Budget 2024: Ambitious promises and scrutiny over mixed signals

14 Oct 2023 04:40pm
Wan Ahmad Fayhsal (left), Wan Agyl Wan Hassan (right)
Wan Ahmad Fayhsal (left), Wan Agyl Wan Hassan (right)

SHAH ALAM - The Budget 2024 is garnering attention for its ambitious promises but faces scrutiny due to mixed signals and a lack of clarity regarding subsidy reallocation.

Parti Pribumi Bersatu Malaysia (Bersatu) Youth Chief Wan Ahmad Fayhsal said that the budget presented a blend of bold promises and fiscal prudence, yet it sent conflicting signals to the Rakyat.

"There is an unclear mechanism for reallocating subsidies to target groups, which the Finance Minister did not address during the budget presentation," he told Sinar Daily when contacted.

Wan Ahmad Fayhsal raised questions about luxury goods taxation, specifically what items fall under the category of luxury goods.

He also pondered whether Tesla Electric Vehicles (EVs) should be considered luxury goods, given their high pricing, which makes them unaffordable for the masses.

“Changing government vehicles to EVs, is this prudent?

“So despite the positive vibes, there are many lingering questions not being addressed during the budget speech.

“We want to probe this during the debate,” he said.

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Meanwhile, Umno youth permanent chairman Wan Agyl Wan Hassan said that while Budget 2024 includes various measures aimed at economic development and social welfare, it appears to prioritise short-term relief over long-term reform.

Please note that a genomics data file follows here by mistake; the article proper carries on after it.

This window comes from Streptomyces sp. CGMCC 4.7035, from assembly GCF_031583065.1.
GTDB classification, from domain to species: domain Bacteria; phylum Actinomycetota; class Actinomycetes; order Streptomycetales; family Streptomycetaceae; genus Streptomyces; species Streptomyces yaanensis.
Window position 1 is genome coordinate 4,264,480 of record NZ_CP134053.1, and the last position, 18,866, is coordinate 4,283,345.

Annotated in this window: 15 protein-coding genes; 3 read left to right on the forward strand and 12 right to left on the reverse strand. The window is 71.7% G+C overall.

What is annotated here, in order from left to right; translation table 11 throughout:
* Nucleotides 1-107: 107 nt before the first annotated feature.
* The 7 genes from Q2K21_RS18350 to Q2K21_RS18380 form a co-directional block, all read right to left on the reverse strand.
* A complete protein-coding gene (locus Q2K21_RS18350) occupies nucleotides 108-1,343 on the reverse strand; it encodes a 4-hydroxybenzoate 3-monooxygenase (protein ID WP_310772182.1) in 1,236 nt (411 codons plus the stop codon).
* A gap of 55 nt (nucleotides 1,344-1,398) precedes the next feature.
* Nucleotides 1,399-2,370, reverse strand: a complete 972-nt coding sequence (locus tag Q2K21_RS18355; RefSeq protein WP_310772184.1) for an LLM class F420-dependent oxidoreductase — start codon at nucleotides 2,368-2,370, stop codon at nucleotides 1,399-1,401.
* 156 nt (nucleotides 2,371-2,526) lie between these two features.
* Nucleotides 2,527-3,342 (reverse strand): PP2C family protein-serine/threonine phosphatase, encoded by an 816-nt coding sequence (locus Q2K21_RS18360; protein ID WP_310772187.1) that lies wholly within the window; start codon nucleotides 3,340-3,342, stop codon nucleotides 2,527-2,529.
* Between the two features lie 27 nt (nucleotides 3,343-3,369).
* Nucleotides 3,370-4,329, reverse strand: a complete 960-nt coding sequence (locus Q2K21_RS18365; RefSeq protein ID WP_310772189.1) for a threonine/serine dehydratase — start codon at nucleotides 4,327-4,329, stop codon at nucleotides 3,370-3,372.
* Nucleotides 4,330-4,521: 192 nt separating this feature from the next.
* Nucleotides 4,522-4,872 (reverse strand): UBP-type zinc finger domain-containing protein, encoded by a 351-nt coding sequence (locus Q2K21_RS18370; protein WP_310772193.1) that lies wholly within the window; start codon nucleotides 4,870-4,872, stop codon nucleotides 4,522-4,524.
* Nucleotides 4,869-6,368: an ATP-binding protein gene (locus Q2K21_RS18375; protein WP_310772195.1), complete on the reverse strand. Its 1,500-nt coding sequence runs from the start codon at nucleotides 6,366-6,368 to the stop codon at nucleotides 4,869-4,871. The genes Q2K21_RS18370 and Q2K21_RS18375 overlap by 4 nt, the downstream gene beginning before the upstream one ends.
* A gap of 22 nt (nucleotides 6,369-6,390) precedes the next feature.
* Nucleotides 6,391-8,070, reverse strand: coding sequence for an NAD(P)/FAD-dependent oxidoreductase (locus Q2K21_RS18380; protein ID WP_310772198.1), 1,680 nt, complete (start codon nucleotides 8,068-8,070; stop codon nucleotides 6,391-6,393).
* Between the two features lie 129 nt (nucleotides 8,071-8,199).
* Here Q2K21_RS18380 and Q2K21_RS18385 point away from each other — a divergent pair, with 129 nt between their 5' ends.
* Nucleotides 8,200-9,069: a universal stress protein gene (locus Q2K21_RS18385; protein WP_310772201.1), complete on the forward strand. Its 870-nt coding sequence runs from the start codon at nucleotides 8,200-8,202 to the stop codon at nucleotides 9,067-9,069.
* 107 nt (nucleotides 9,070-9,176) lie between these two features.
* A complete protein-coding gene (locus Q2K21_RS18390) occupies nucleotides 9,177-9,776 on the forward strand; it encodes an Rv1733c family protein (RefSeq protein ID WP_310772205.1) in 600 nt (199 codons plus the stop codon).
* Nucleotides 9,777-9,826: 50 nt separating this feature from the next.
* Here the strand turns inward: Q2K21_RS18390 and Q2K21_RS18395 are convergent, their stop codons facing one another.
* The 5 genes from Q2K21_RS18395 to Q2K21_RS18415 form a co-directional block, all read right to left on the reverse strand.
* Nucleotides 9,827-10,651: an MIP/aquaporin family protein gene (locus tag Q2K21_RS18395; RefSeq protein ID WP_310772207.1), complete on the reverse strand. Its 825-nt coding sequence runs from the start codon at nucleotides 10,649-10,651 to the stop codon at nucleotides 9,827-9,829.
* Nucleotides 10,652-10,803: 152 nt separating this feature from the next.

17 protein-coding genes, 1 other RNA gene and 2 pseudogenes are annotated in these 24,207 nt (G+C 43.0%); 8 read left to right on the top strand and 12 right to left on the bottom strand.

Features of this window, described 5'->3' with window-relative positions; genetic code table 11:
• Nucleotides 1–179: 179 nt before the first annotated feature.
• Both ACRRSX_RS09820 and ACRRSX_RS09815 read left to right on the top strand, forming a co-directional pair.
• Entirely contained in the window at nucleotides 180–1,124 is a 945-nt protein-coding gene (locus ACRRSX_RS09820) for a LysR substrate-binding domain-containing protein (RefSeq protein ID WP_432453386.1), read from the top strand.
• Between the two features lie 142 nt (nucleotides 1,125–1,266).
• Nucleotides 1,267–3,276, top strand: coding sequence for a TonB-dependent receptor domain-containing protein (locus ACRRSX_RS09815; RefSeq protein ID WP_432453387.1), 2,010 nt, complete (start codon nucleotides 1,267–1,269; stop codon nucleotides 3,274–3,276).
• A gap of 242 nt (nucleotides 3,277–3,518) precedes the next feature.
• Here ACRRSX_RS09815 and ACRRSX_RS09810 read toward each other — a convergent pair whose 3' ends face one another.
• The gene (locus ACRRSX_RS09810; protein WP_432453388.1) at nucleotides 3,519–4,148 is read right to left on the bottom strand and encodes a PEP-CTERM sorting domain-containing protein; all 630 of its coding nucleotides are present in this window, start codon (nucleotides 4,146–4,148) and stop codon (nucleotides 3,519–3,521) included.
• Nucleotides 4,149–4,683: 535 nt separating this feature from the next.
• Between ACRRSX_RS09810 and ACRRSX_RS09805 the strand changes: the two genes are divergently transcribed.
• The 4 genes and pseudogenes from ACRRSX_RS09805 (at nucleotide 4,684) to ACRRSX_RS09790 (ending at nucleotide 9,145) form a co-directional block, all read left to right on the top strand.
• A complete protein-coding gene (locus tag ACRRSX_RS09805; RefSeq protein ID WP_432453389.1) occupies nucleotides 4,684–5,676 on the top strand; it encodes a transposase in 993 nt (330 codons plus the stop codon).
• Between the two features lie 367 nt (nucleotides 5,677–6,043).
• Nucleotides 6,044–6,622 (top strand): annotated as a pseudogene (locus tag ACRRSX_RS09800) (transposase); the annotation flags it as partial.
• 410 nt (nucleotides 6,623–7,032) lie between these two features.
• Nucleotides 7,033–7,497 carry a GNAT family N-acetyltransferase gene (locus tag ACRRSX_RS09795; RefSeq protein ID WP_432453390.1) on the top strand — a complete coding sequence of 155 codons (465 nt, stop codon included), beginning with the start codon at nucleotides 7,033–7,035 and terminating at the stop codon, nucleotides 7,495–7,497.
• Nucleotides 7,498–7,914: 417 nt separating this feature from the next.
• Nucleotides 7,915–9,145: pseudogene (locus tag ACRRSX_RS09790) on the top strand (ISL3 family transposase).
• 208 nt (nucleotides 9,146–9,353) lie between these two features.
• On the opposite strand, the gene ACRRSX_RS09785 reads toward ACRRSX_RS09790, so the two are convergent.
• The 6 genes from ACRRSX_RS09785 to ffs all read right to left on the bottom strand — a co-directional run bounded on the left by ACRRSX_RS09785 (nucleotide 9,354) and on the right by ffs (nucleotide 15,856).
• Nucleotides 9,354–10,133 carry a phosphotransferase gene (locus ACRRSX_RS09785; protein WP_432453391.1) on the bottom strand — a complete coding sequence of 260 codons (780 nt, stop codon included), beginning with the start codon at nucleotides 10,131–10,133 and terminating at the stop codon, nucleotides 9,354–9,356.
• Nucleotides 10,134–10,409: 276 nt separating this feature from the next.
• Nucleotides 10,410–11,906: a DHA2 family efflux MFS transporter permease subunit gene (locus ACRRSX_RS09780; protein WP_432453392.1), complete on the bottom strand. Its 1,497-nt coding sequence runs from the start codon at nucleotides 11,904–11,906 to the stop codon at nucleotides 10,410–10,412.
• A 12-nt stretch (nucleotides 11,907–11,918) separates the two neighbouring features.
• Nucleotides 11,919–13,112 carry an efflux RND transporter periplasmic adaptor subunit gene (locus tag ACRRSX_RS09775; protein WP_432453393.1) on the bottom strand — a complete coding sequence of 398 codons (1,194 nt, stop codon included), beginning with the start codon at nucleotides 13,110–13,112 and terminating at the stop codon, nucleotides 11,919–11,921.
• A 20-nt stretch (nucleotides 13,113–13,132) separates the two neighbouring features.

“In that vein, it might miss opportunities for structural reform that could position Malaysia for sustained economic growth.

“For instance, the Organisation for Economic Co-operation and Development (OECD) often recommends using economic downturns as opportunities to implement structural reforms for long-term benefits.

“Allocating RM303.8 billion for operating expenses raises questions about long-term fiscal prudence.

“How much of this allocation will go into capacity-building, innovation, and productivity improvement, all of which are crucial for long-term competitiveness?” he questioned.

Wan Agyl who is also the Agyl and Partners managing partner, stressed that the sufficiency of RM393.8 billion is a complex question, contingent on the efficient utilisation of funds.

He highlighted that the concern about Malaysia's ongoing budget deficit extends beyond the absolute number and encompasses the allocation of funds.

"High allocation for operating expenses and short-term relief measures may not necessarily yield long-term economic gains," he said.

Wan Agyl suggested considering targeted investments in emerging sectors, citing the example of Israel, which has successfully focused government investment in technology and innovation to foster a conducive environment for start-ups and high-tech industry growth.

He also noted a need for clear strategies for long-term fiscal sustainability and pointed out that countries like Sweden have implemented Fiscal Policy Councils to independently assess government policies' alignment with fiscal objectives.

“The budget could benefit from more detailed narratives and breakdowns, outlining why specific allocations were made and what the expected returns or outcomes are.

“The budget could also focus on specific policy mechanisms to ensure that economic growth is more equitable,” he said.

Commenting further, he added that incentives like targeted subsidies and Rahmah Cash Aid seem to be aimed at providing immediate relief.

"It is essential to evaluate whether these measures are merely palliative or if they will stimulate long-term economic activity and societal improvement," he added.

He stressed the need to determine whether these incentives encourage productivity or foster dependency.